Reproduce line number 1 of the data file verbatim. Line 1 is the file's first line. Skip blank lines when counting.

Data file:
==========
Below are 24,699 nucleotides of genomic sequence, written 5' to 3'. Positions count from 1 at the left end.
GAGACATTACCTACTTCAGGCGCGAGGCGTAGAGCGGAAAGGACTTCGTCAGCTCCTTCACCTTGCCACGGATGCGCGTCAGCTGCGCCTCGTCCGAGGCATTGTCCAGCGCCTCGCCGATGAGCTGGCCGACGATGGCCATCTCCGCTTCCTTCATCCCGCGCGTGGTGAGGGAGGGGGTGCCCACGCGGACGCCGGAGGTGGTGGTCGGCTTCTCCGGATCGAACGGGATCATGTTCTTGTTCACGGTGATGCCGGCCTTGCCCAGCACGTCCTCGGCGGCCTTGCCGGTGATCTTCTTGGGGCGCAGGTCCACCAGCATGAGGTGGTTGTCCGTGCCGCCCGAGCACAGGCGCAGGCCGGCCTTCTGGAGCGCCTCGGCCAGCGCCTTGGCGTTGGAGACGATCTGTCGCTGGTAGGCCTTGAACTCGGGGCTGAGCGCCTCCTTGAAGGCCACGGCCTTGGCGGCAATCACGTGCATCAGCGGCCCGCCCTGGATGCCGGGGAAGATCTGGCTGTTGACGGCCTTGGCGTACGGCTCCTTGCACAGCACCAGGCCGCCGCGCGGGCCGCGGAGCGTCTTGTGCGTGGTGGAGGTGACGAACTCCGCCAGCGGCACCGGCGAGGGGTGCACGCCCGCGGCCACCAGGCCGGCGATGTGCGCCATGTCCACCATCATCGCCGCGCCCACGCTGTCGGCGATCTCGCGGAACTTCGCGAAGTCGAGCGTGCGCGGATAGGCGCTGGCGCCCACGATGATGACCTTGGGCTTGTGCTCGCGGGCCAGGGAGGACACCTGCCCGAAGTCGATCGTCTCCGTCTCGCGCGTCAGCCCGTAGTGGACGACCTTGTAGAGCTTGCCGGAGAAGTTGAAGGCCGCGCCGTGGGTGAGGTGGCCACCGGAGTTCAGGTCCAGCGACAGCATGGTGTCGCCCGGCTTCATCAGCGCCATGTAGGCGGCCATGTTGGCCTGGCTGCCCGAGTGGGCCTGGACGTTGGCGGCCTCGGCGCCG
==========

Below are 24,699 nucleotides of genomic sequence, written 5' to 3'. Positions count from 1 at the left end.